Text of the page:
Yoshio Itagaki «Tourists on the Moon» 1997-2004.


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Yoshio Itagaki, works with the idea of the tourist snap-shot and the need of travellers to document their presence.

Using digital photography and computer montage, Yoshio Itagaki has created imaginary tableaux of real people taking snapshots and posing for the camera in the most distant and exotic setting that humans have traveled to so far: the moon. Tourists, members of a Japanese wedding party, and honeymoon couples in these digitally stage-managed moonscapes stand on a surf-washed lunar beach, an expanse of sand dunes, or even a Buddhist rock garden, while the earth looms over the horizon. The wedding party has found the ultimate grand backdrop for their official wedding portraits. The tourists are taking pictures of one another for their photo albums and to impress friends and relatives back home; in two large triptychs, Itagaki has collaged together unrelated clusters of tourists to look like a tour group that has just hopped off the moon shuttle for a quick photo-op.

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In a related triptych, tourists pose for photos in a space that looks like a Star Trek 'holodeck,' with Buddha heads floating behind them; and in a new series, Itagaki has created digital photo-collages of tourists taking photos of action figures in computer games, as if they have passed through the video screen. They are tourists in cyberspace-a new destination for people to visit, once they've become bored by all the sights that 'reality' has to offer. Itagaki-a photographer-tourist exploring territory that spans the present and the future, the real and the imaginary-takes an ironic stance, both amused by and critical of the insatiable human appetite for sensation and novelty.

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The moonscape features memorials of human civilization or commerce, and brand-name logos are visible on a tourist's T-shirt or shopping bag. Photographer Wright Morris foresaw this possibility in 1978, less than a decade after the first manned«moon landing: "We see ... the moon, we see planet earth rising on its horizon. Will this image expand the consciousness of man or take its place among the ornaments seen on T-shirts or the luncheon menus collected by tourists?»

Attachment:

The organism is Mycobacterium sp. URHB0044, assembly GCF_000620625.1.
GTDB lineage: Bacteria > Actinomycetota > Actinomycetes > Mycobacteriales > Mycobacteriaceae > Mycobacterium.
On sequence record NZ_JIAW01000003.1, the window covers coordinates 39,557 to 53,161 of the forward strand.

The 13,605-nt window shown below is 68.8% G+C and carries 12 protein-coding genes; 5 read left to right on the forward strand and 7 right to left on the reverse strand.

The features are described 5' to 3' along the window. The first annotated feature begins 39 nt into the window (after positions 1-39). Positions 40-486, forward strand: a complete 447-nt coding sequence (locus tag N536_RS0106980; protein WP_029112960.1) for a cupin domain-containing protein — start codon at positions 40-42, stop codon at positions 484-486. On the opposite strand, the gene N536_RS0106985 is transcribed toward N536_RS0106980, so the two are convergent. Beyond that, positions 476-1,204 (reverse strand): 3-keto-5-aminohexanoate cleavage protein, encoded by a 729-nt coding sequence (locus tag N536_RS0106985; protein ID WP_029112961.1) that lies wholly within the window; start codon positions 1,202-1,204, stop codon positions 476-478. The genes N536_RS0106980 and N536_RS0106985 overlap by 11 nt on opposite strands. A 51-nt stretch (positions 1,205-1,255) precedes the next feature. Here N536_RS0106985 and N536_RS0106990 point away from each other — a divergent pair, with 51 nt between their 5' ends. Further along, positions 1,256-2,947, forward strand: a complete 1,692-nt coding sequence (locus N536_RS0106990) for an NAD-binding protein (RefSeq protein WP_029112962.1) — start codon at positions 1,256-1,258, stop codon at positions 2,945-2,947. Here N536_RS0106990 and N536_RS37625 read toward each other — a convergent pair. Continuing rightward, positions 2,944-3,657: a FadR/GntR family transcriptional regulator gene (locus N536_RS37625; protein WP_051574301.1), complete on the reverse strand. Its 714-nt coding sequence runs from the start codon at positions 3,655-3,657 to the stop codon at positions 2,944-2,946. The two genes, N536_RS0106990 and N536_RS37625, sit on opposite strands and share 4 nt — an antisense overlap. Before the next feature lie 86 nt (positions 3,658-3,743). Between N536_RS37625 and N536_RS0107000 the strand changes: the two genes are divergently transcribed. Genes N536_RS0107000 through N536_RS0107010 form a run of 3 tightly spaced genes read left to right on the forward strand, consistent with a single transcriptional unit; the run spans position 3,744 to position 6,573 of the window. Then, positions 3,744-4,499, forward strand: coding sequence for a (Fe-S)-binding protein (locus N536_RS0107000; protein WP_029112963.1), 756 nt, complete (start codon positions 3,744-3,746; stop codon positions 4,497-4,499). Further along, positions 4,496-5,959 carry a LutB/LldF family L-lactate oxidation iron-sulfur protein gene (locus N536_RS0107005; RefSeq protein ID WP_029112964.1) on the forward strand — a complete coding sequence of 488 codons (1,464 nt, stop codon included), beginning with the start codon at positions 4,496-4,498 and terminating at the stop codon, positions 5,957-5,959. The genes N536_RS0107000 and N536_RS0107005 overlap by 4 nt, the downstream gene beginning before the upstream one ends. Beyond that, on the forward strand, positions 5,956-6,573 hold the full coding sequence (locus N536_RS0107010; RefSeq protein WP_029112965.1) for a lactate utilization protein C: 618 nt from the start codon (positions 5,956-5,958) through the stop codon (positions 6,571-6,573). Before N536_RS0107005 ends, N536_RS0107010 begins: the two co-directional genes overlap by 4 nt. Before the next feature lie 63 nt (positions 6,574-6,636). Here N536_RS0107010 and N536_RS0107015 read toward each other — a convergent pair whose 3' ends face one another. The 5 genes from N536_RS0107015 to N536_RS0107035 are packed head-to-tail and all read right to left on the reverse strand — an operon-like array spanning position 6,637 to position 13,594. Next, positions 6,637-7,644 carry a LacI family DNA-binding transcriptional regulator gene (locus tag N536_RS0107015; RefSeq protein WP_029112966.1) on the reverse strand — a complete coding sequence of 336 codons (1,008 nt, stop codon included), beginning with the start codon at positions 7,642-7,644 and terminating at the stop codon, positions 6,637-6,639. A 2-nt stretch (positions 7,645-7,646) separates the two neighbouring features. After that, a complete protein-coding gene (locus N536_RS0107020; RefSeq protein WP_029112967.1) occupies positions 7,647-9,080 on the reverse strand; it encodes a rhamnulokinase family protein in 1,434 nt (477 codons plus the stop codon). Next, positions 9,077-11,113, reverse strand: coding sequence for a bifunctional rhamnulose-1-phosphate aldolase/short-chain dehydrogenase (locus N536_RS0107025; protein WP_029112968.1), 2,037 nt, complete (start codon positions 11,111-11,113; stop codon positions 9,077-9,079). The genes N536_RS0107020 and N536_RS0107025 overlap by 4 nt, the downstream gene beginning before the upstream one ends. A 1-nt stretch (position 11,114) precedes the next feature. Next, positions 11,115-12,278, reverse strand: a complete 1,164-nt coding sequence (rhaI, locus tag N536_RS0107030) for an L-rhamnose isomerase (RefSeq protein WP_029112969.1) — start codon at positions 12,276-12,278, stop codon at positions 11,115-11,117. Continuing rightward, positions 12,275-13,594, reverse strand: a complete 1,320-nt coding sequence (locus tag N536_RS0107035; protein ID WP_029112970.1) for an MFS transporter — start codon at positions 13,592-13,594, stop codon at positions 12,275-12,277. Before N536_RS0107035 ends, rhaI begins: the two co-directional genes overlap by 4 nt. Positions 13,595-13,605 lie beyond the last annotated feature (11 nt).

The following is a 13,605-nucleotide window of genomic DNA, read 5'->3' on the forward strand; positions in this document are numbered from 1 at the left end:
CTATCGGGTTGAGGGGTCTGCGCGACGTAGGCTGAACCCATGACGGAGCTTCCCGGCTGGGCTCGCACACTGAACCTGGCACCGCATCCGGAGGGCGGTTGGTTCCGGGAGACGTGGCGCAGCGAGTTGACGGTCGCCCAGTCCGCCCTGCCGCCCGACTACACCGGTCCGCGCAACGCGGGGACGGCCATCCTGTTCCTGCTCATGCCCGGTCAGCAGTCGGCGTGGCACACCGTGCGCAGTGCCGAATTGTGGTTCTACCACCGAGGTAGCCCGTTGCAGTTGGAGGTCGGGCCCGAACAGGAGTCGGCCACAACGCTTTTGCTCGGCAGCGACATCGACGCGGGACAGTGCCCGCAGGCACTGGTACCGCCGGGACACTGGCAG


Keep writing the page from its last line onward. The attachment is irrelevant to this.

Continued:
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«Tourists on the Moon (1997-2004) and Traveling Games (1999-2002) reflect an anti-heroic version of space travel and deals with an ordinary human practice in extraordinary places. Using computer montage, I have created an imaginary tableaux of tourists on the moon and inside video games, taking snapshots and posing for the camera. I am intrigued by this activity that so many people from different countries and backgrounds all engage in. Tourists on the Moon and Traveling Games both examine the compulsions of a document oriented society. Tourists in particular feel a need to 'prove' their experience by documenting themselves within the spectacular or famous scene. Taking an ironic position, I am both amused by and critical of the insatiable human appetite for sensation and novelty. ~ Yoshio Itagaki.

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source: yoshioitagaki.com, artincontext.org